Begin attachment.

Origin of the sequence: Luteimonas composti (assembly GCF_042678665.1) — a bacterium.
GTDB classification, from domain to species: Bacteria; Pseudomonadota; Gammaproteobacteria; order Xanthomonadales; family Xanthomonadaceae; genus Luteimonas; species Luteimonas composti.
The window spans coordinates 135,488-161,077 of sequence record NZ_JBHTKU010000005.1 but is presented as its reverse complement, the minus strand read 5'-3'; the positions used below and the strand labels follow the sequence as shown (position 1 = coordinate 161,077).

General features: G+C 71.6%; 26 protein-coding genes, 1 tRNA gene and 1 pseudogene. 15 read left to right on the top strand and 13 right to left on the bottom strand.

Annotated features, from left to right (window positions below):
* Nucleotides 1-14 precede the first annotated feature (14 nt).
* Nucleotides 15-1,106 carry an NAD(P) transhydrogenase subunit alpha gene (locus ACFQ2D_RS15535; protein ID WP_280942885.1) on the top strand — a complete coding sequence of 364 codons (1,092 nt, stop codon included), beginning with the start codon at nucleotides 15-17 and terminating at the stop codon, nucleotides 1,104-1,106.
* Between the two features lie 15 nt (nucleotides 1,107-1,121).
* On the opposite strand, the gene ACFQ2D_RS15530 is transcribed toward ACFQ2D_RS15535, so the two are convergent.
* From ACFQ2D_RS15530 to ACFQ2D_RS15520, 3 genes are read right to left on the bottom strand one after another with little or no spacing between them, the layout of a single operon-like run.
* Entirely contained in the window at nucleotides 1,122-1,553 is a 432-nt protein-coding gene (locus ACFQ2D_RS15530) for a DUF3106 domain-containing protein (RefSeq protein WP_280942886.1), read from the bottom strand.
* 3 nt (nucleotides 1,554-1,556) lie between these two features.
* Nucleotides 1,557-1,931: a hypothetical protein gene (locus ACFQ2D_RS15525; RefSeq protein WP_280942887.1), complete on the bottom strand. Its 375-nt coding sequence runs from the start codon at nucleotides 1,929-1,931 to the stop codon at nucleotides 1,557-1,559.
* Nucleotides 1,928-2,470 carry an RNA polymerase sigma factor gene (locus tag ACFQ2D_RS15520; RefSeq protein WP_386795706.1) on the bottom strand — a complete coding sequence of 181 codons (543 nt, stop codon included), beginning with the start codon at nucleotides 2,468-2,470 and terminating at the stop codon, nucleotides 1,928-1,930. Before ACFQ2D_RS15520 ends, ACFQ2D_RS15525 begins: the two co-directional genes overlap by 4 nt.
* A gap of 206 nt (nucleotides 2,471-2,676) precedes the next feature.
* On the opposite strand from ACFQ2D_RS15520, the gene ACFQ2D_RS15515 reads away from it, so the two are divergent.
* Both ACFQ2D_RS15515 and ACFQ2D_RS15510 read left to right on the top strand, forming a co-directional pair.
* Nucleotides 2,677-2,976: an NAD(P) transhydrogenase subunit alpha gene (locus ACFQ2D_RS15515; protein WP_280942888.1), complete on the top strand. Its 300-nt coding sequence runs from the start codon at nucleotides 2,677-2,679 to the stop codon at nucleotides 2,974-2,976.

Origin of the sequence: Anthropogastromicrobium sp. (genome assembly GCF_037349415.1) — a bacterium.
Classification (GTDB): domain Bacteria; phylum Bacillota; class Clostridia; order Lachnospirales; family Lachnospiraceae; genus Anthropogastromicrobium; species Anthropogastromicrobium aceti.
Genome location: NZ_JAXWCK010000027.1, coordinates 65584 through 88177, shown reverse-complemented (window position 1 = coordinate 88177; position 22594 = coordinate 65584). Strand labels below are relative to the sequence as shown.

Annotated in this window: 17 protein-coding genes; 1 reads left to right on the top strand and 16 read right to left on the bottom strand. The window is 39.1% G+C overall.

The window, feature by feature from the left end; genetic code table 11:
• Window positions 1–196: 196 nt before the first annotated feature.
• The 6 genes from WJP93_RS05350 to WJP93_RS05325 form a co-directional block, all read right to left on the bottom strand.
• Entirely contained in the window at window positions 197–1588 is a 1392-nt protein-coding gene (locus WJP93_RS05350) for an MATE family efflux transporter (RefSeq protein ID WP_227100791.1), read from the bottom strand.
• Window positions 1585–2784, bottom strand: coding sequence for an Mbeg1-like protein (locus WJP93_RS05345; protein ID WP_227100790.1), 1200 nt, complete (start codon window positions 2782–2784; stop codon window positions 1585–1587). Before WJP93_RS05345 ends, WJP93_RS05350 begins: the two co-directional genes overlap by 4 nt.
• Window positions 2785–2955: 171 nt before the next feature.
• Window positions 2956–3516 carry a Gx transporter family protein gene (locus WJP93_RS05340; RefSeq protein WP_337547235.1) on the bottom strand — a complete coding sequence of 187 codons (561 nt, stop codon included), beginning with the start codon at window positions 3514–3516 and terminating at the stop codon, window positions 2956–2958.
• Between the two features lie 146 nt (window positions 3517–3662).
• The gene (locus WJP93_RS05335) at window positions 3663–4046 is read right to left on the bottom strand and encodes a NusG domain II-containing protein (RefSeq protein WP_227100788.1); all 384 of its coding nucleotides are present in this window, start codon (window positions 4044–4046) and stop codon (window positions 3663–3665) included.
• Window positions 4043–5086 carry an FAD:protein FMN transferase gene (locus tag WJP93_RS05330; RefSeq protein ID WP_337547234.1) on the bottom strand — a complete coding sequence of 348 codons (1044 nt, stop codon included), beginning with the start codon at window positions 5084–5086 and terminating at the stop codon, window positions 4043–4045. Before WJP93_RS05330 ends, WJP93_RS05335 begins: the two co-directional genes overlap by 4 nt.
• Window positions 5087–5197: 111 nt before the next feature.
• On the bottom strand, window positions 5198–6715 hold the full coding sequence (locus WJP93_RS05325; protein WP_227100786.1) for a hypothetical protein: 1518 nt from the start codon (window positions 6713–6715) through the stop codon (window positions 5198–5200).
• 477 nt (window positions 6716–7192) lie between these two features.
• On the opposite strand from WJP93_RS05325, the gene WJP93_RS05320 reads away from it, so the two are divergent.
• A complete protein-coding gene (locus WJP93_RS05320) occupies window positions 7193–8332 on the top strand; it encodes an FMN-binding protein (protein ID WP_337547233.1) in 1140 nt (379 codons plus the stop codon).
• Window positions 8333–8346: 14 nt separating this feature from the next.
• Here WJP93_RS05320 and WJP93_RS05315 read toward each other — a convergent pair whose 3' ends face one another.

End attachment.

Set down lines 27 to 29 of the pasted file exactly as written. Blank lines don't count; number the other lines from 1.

• Window positions 1585–2784, bottom strand: coding sequence for an Mbeg1-like protein (locus WJP93_RS05345; protein ID WP_227100790.1), 1200 nt, complete (start codon window positions 2782–2784; stop codon window positions 1585–1587). Before WJP93_RS05345 ends, WJP93_RS05350 begins: the two co-directional genes overlap by 4 nt.
• Window positions 2785–2955: 171 nt before the next feature.
• Window positions 2956–3516 carry a Gx transporter family protein gene (locus WJP93_RS05340; RefSeq protein WP_337547235.1) on the bottom strand — a complete coding sequence of 187 codons (561 nt, stop codon included), beginning with the start codon at window positions 3514–3516 and terminating at the stop codon, window positions 2956–2958.